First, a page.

Males bear the burden of X-linked recessive gene disorders, which always manifest as there is no normal gene on the additional X chromosome (as there is in the female) to counteract the action of the abnormal gene.
Occasionally a gene can be carried on an autosome but manifests only in one sex. An example is male-pattern baldness, manifesting as an autosomal dominant disorder in males but as a recessive disorder in females.
Examples of X-linked disorders significantly affecting males include:
There is an increasing emphasis on and interest in men’s health. In 2008, in response to the growing awareness of men’s health issues, the first Australian National Male Health Policy14 was developed. Initiatives that have emerged from and been enhanced by this policy include programs and campaigns that focus on male mental health, work safety, male health in particular risk groups and prevention of chronic disease and injury. Examples include the Men’s Sheds, Man Health and Strong Father Strong Family programs. Also available are information sources and links, resources and research on male health issues.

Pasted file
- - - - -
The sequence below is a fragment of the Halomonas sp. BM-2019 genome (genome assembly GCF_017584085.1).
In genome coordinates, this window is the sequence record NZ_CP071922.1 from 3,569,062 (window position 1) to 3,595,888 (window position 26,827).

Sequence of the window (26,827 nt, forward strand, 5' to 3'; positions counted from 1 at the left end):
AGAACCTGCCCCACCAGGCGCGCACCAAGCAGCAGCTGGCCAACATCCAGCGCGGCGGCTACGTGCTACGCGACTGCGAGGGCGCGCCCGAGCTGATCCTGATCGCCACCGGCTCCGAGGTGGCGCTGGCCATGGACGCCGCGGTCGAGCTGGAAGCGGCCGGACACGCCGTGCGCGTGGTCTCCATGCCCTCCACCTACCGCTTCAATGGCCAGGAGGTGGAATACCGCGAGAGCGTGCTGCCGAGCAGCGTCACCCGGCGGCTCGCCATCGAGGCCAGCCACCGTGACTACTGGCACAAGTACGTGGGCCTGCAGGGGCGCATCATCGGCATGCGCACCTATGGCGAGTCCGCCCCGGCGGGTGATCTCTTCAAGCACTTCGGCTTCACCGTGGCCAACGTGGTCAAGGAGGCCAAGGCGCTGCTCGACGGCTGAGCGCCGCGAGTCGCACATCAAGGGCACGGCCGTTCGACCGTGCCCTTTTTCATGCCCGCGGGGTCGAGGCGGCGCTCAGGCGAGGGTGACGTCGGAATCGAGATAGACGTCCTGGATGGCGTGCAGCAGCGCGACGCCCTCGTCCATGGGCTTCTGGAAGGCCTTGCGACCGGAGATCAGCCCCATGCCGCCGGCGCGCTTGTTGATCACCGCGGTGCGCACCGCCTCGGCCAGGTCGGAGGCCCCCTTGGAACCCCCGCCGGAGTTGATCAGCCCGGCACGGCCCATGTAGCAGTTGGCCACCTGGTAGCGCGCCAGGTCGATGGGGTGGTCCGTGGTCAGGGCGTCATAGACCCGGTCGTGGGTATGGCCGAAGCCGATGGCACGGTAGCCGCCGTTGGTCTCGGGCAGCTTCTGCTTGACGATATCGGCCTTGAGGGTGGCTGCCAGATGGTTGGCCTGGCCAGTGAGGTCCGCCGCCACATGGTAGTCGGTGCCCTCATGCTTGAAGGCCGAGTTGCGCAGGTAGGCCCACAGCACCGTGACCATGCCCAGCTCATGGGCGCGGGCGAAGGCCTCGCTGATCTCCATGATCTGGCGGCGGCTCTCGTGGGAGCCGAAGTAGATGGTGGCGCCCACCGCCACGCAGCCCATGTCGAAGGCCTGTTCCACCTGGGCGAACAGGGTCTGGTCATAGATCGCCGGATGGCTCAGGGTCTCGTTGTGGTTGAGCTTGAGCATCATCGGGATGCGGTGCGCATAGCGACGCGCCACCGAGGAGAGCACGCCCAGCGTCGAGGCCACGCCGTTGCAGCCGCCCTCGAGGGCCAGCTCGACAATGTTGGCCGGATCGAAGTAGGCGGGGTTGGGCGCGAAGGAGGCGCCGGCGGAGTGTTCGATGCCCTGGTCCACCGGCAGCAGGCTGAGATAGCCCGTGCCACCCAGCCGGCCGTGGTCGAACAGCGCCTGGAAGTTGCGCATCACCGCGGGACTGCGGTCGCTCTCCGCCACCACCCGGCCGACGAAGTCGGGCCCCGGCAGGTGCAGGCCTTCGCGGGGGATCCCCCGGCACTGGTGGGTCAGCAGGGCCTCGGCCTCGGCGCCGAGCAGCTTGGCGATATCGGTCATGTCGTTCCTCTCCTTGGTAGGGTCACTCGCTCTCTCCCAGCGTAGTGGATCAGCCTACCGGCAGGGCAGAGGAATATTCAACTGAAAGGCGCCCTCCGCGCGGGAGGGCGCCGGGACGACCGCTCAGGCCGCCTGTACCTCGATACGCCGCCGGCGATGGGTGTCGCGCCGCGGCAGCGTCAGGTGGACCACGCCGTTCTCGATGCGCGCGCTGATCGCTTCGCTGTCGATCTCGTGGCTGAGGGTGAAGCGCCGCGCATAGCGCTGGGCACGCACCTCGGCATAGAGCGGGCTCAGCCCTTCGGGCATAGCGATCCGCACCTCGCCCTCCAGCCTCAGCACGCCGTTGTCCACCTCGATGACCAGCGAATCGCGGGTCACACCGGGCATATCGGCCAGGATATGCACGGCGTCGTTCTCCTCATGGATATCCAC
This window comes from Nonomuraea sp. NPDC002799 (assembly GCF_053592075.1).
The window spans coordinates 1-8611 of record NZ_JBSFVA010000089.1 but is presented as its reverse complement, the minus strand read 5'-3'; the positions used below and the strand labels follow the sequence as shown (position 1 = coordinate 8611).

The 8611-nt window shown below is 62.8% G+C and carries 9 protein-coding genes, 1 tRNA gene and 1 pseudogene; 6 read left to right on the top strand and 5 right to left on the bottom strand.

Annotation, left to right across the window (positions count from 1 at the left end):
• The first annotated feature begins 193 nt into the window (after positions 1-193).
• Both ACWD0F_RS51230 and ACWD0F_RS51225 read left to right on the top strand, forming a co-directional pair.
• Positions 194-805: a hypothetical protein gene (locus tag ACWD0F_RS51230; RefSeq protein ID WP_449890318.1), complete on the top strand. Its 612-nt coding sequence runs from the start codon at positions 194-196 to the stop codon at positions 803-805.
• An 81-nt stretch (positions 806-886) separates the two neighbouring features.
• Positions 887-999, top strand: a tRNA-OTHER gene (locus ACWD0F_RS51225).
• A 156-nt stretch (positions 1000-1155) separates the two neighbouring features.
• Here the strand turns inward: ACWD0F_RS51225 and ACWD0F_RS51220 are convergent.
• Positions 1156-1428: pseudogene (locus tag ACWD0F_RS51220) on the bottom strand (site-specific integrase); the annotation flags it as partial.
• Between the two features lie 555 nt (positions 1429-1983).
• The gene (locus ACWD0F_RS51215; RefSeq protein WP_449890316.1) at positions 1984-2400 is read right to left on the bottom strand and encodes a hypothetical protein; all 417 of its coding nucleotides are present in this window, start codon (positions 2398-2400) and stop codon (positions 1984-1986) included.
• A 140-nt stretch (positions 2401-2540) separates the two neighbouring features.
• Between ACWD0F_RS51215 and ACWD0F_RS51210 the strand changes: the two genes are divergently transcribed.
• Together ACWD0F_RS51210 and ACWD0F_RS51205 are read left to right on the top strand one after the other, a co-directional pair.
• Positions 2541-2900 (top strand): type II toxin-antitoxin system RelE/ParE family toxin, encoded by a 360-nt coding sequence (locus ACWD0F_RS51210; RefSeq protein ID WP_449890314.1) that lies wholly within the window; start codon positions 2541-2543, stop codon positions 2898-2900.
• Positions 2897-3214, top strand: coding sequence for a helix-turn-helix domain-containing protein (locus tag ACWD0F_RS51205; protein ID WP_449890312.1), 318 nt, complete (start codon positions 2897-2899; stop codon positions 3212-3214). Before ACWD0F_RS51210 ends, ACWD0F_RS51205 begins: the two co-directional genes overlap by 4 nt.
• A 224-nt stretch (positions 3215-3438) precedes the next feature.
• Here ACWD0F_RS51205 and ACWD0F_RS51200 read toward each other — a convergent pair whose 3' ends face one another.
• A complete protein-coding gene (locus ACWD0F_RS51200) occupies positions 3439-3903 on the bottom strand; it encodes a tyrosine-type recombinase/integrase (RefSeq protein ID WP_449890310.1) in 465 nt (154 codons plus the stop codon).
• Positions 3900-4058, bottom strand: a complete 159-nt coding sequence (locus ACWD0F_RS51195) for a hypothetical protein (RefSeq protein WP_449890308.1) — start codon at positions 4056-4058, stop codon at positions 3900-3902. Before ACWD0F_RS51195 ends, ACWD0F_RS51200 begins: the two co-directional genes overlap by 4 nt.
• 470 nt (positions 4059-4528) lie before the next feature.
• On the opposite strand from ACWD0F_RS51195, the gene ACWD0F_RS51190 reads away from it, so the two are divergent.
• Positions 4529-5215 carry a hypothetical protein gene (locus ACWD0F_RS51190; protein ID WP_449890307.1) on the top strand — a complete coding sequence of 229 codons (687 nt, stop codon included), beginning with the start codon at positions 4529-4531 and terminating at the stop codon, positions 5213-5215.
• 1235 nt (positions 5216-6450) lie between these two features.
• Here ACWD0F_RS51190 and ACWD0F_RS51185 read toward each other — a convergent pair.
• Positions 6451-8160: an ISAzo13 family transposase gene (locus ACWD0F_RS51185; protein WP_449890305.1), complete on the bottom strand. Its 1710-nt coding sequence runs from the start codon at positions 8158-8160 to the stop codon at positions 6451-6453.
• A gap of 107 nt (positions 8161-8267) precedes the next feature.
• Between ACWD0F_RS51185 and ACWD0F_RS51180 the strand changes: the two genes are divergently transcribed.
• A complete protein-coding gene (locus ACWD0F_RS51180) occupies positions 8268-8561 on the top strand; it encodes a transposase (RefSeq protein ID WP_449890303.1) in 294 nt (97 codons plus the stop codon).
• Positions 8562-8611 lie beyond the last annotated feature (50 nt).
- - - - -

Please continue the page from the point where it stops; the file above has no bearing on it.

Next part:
Many of these programs, especially those concerning mental health and psychosocial aspects such as family relationships and risk behaviour, focus on issues such as what it means to be male. Topics explored include the positives of maleness, the behaviours males should be avoiding and personal responsibility.
The GP is in an ideal position to identify, assess and manage significant health problems in males. Men’s reluctance to access health services when they need them makes the GP’s role all the more important. Opportunities should be grasped to discuss health issues with male patients and foster preventive issues where appropriate.